- Activated on 1 Aug 1943
- Redesignated 788th Bombardment Squadron, Heavy c. 10 August 1944
- Redesignated 788th Bombardment Squadron, Very Heavy on 5 August 1945
- Inactivated on 4 August 1946
- Redesignated 789th Tactical Fighter Squadron on 9 February 1965 and activated (not organized)
- 467th Bombardment Group, 1 August 1943
- VIII Air Force Composite Command, 11 May 1944 (attached to 801st Bombardment Group (Provisional))
- 467th Bombardment Group, 10 August 1944 – 4 Aug 1946
- Tactical Air Command, 9 February 1965
- 33d Tactical Fighter Wing, 1 April 1965 – 20 June 1965
- Wendover Field, Utah, 1 August 1943
- Mountain Home Army Air Field, Idaho, 8 September 1943
- Kearns Army Air Base, Utah 17 October 1943
- Wendover Field, Utah, 2 November 1943 - 12 February 1944
- RAF Rackheath (AAF-145), England, 11 March 1944
- RAF Harrington (AAF-179), England, 27 May 1944
- RAF Rackheath (AAF-145), England, 10 August 1944 – 12 June 1945
- Sioux Falls Army Air Field, South Dakota, 15 July 1945
- Fairmont Army Air Field, Nebraska, 25 July 1945
- Alamogordo Army Air Field, New Mexico, 22 August 1945
- Harvard Army Air Field, Nebraska, 8 September 1945
- Clovis Army Air Field, New Mexico, 7 January–4 August 1946
- Eglin Air Force Base, 1 April 1965 – 20 June 1965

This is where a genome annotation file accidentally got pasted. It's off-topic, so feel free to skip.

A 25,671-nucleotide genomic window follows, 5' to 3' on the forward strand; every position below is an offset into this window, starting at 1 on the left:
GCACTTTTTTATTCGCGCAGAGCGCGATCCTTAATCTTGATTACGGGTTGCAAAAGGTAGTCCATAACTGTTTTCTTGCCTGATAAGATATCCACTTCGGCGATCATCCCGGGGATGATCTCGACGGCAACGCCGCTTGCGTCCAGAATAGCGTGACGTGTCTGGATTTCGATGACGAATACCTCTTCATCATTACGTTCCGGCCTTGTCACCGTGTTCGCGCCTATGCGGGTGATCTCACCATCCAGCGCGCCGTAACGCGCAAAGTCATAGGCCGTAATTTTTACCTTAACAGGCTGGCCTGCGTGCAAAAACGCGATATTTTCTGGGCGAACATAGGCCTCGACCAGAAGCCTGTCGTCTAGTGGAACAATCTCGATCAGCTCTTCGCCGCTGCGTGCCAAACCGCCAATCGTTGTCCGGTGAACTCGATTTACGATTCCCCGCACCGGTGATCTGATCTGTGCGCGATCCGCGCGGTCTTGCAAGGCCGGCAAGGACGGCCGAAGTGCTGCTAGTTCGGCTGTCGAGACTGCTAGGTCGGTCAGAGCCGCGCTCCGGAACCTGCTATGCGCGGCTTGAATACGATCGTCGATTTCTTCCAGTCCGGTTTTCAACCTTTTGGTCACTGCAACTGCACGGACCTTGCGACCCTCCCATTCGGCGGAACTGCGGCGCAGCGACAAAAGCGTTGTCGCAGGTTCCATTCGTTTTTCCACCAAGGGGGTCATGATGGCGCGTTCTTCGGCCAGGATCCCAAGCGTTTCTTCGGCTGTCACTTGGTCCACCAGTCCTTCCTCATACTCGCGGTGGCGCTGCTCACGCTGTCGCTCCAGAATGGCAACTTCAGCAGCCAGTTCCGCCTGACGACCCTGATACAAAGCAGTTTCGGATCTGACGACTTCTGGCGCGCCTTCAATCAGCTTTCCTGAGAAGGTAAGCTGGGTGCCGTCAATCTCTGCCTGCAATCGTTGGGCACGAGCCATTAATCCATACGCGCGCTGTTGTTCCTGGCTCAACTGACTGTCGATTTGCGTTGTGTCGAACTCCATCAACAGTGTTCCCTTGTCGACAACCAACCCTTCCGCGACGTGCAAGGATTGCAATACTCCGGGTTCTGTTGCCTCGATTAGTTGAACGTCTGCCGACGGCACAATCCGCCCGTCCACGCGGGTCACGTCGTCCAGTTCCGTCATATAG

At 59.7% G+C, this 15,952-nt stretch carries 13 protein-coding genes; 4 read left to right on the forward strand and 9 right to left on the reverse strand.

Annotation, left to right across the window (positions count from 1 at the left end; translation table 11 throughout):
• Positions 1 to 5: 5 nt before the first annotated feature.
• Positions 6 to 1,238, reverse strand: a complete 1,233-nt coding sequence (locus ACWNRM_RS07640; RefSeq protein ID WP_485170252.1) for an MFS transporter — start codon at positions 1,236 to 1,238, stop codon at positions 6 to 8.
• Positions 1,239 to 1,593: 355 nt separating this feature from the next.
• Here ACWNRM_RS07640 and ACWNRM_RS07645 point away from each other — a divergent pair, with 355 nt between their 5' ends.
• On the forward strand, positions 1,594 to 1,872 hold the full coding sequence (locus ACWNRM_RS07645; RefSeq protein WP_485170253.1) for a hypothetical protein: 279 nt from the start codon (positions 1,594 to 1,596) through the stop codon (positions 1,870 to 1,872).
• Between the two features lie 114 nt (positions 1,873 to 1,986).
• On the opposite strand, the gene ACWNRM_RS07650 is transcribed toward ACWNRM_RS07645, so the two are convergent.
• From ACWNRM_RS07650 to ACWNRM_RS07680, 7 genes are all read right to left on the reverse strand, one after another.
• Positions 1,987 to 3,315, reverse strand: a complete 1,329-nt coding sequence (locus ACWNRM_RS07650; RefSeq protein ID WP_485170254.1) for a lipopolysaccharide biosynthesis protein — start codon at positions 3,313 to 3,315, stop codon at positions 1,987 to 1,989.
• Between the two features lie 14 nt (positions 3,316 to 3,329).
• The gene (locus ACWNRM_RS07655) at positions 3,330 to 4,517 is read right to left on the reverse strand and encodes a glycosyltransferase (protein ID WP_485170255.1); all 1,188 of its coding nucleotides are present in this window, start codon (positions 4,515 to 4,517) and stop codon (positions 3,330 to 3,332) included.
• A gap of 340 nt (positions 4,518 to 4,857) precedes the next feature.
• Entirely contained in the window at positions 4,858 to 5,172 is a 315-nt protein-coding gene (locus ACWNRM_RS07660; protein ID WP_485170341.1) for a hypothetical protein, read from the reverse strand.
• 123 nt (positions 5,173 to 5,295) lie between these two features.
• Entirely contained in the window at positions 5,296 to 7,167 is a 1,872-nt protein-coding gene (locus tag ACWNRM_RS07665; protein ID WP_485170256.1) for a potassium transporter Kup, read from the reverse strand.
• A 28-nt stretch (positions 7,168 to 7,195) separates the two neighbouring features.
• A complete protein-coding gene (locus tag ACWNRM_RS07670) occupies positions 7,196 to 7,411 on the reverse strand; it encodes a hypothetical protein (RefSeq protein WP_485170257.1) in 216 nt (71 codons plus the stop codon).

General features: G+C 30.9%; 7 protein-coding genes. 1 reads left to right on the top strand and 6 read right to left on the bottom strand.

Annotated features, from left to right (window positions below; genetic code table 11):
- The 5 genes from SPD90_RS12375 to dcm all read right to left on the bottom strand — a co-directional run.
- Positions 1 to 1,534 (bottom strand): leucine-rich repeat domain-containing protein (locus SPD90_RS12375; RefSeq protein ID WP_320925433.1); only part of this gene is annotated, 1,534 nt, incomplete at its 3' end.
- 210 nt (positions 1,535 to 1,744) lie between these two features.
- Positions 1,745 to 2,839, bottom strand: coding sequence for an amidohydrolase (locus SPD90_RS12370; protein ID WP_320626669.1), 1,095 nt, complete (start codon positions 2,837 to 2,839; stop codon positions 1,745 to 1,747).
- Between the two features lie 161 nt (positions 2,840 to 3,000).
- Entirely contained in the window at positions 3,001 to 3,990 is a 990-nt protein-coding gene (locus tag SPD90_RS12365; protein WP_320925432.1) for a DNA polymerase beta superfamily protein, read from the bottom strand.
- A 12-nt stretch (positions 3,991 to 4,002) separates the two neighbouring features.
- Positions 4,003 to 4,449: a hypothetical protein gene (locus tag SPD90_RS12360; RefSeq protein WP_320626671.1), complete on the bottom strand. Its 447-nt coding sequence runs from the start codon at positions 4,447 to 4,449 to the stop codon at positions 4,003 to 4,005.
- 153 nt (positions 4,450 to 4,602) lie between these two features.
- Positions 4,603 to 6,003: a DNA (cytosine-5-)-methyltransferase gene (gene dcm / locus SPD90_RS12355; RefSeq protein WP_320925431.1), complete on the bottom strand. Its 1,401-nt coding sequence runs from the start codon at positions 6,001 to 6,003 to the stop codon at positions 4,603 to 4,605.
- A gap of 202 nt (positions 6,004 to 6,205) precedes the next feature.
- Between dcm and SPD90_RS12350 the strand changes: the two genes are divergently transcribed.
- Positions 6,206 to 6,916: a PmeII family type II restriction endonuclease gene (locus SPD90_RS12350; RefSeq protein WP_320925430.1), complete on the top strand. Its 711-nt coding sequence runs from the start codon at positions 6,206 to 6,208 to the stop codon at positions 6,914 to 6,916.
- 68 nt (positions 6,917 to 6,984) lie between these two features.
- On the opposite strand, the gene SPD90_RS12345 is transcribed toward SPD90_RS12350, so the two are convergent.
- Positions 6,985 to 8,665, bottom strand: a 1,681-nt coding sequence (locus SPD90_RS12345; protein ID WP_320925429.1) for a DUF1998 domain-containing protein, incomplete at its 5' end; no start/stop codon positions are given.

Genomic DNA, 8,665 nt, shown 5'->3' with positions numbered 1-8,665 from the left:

- Maurer, p. 756
- Maurer, Combat Squadrons, pp. 756, 785-786
- Bailey, Carl E. (28 November 2007). "Factsheet 33 Fighter Wing (ACC)". Air Force Historical Research Agency. Retrieved 13 February 2017.
- See Bailey, Factsheet 33 Fighter Wing
- Station number in Anderson.
- Anderson, Capt. Barry (1985). Army Air Forces Stations: A Guide to the Stations Where U.S. Army Air Forces Personnel Served in the United Kingdom During World War II (PDF). Maxwell AFB, AL: Research Division, USAF Historical Research Center. Archived from the original (PDF) on 23 January 2016. Retrieved 7 July 2012.
- Maurer, Maurer, ed. (1983) . Air Force Combat Units of World War II (PDF) (reprint ed.). Washington, DC: Office of Air Force History. ISBN 0-912799-02-1. LCCN 61060979. Retrieved 17 December 2016.
- Maurer, Maurer, ed. (1982) . Combat Squadrons of the Air Force, World War II (PDF) (reprint ed.). Washington, DC: Office of Air Force History. ISBN 0-405-12194-6. LCCN 70605402. OCLC 72556. Retrieved 17 December 2016.
- Ravenstein, Charles A. (1984). Air Force Combat Wings, Lineage & Honors Histories 1947-1977 (PDF). Washington, DC: Office of Air Force History. ISBN 0-912799-12-9. Retrieved 17 December 2016.
- Further reading
- Warren, Maj Harris G. (June 1947). "Special Operations: AAF Aid to European Resistance Movements 1943-1945, USAF Historical Study No. 121 (formerly AAF Reference History No. 21)" (PDF). Army Air Force Historical Office. Retrieved 29 October 2018.